Workers are fundamental to the efficient functioning of the economy. COVID-19 has been the ultimate stress test for too many on multiple fronts. Current labor supply issues may be an indicator that some of the gears in our economy need recalibration.
A straightforward answer to why workers aren’t flooding the job market despite openings hitting record highs simply does not exist. Furthermore, stressors on portions of the currently employed add another layer of complexity to the tight labor market. The fact is that all workers are people and family members with a wide range of backgrounds and needs, and, as such, they are widely heterogeneous as economic agents.
Data collected by the U.S. Census Bureau through the Household Pulse Survey (HPS) 1, intelligence shared by labor and community partners, and preliminary results from a Minneapolis Fed survey of frontline workers2 offer a view into the complexity behind current labor supply dynamics.
Unemployment benefits and labor shortages
Current labor shortages have been heavily attributed to enhanced pandemic unemployment benefits, but whether their termination will be the panacea some have speculated is unclear. One factor to consider is how much individuals have relied on that income.
Expanded unemployment benefits have supported millions of households experiencing loss of employment income in the last 18 months, but HPS data suggest those households have relied on a variety of other sources of income – in place of, or in combination with, unemployment insurance (UI).
Responses show that more than 50 percent of Ninth District households experiencing loss of employment revenue have continued to use regular income sources to meet their needs – the income of a partner who remains employed, for instance. Meanwhile, after 28 percent of respondents said their household had used UI by June 2020, that number has been declining.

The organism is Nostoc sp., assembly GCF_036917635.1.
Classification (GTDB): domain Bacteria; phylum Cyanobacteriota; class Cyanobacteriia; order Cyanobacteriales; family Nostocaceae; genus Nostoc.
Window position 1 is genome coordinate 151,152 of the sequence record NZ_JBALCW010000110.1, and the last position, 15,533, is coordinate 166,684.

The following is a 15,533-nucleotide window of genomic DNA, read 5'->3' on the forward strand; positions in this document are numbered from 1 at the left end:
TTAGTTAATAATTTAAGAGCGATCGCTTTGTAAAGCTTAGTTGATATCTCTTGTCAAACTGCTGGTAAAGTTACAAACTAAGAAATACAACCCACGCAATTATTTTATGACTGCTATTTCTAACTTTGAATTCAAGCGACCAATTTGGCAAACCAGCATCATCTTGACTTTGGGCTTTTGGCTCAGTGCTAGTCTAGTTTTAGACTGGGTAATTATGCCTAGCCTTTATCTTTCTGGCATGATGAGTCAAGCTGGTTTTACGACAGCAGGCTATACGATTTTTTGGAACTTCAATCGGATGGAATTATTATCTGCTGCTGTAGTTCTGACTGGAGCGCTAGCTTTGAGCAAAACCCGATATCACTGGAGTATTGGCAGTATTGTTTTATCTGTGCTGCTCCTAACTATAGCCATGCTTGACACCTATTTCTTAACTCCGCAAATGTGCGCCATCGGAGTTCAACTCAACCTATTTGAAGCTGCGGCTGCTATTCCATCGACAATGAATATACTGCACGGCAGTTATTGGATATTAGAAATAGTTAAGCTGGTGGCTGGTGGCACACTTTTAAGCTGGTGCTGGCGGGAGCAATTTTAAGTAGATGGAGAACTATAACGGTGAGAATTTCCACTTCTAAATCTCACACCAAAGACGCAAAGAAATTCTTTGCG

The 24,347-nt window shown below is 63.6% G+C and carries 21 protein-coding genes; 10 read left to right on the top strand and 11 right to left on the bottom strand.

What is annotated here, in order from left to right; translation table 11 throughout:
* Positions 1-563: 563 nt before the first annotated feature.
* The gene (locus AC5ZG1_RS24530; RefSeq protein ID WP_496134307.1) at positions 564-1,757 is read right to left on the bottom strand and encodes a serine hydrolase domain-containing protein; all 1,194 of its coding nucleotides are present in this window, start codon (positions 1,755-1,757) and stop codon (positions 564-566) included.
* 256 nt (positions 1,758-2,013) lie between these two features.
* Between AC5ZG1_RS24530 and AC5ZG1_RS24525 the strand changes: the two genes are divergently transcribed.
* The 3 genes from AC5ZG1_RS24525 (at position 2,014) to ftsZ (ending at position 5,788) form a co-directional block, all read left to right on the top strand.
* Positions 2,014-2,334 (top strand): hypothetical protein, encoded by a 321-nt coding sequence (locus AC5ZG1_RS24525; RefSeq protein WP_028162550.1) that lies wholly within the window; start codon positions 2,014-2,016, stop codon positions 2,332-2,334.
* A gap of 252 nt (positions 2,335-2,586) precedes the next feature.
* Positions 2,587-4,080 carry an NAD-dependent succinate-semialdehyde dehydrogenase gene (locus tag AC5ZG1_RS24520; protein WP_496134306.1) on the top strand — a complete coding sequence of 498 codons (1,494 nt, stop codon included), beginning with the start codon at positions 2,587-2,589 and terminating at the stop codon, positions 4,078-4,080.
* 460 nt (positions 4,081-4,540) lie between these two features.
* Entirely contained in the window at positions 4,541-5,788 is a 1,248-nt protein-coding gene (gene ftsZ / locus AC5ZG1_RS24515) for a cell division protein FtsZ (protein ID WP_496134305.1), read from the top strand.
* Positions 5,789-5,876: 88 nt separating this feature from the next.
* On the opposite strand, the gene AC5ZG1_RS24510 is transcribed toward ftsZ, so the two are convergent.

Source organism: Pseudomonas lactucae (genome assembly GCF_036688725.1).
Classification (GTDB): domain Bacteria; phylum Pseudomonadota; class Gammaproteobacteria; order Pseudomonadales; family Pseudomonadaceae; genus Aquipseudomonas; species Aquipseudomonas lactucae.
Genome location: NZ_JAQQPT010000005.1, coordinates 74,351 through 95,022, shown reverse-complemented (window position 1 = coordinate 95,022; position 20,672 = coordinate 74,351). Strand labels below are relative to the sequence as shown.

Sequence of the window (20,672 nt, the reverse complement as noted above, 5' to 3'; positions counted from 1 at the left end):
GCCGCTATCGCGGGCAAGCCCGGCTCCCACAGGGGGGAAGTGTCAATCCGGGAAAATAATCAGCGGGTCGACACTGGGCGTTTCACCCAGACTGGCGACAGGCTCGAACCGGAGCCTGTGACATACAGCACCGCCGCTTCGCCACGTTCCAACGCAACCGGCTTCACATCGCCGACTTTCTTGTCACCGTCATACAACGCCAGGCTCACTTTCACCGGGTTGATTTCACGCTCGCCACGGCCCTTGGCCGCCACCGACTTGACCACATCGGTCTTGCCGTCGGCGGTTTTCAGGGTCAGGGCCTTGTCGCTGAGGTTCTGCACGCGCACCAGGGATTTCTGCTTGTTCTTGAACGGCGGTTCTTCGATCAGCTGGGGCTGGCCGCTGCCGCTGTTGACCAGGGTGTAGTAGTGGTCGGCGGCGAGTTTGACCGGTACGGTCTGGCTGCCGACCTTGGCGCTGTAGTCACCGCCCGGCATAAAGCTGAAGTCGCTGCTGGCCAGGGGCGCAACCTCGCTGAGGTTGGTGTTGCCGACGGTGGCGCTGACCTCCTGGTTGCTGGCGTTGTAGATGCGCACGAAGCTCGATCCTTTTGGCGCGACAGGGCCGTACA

As many as 37 percent of respondents also said they tapped into their savings or sold some assets to meet their needs, and credit card use trended considerably higher than UI as a source of income after September 2020.
Available data within that same period3 paint a similar picture of respondents in households that both experienced loss of employment income and received unemployment benefits. Despite the considerable upward shift in UI use, more than 45 percent of respondents continued to use pre-pandemic sources of income, and, here too, a considerable share made use of savings and credit cards.
In summary, many households experiencing work dislocation relied on a variety of income sources and/or saw their debts go up and their net worth tumble – even those who received support in the form of unemployment benefits. Those trends tell the story of a workforce with numerous and complex behaviors resulting from equally diverse living conditions.
To work or not to work
According to the latest Job Openings and Labor Turnover Summary available, employment opportunities in the retail trade, and accommodation and food services industries reached new highs in June 2021.
Operational changes as the pandemic unraveled brought widespread layoffs of low-wage workers in those industries. Even as some jobs have come back, workers have been carefully evaluating their priorities. As living rooms became full-time virtual classrooms and the threat of the virus persisted – to mention one example – many parents in low-wage jobs had to weigh in the increased cost and risk of working.
“Job seekers have challenging choices to make,” said Ling Becker, director of Workforce Solutions for Ramsey County in Minnesota. “They are taking care of their families and facing other logistical life aspects that have become unusually challenging.”
Those challenges are not exclusive to the unemployed. Many who have been able to keep a job are not being spared their share of tribulations. With many employers keeping staffing thin – by choice or because of labor market difficulties – pressures to balance life and work have been harder, especially on low-income workers.
“Without the option of working from home, many frontline low-wage workers faced impossible choices,” said Greg Nammacher, president of Service Employees International Union (SEIU) Local 26 in Minneapolis. Modified public transportation schedules, reduced working hours, and location changes added stress to a population already overexposed to the dangers of the virus.
Hoping to learn more from frontline workers, the Minneapolis Fed conducted a pilot survey in partnership with a handful of Twin Cities unions representing janitors, security officers, and hospitality workers.